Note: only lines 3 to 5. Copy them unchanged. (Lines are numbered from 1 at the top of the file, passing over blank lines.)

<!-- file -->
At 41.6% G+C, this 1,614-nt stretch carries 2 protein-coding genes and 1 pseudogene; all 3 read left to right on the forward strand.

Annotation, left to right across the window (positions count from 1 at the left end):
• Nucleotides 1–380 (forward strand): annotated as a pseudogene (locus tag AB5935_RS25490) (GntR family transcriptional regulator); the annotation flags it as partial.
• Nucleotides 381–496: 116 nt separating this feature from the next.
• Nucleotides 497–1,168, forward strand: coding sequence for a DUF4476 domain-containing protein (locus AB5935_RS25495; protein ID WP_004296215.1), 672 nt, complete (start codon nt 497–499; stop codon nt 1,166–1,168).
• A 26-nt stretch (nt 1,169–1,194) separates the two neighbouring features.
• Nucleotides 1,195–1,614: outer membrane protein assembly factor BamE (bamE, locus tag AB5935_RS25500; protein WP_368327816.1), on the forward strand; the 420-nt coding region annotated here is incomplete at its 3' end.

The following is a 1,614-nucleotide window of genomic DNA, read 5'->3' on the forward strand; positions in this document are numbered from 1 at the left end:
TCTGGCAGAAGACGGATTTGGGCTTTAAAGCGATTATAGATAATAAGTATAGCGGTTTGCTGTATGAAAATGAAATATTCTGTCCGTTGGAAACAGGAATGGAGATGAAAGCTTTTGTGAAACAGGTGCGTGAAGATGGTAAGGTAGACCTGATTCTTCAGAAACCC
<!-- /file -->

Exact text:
• Nucleotides 1–380 (forward strand): annotated as a pseudogene (locus tag AB5935_RS25490) (GntR family transcriptional regulator); the annotation flags it as partial.
• Nucleotides 381–496: 116 nt separating this feature from the next.
• Nucleotides 497–1,168, forward strand: coding sequence for a DUF4476 domain-containing protein (locus AB5935_RS25495; protein ID WP_004296215.1), 672 nt, complete (start codon nt 497–499; stop codon nt 1,166–1,168).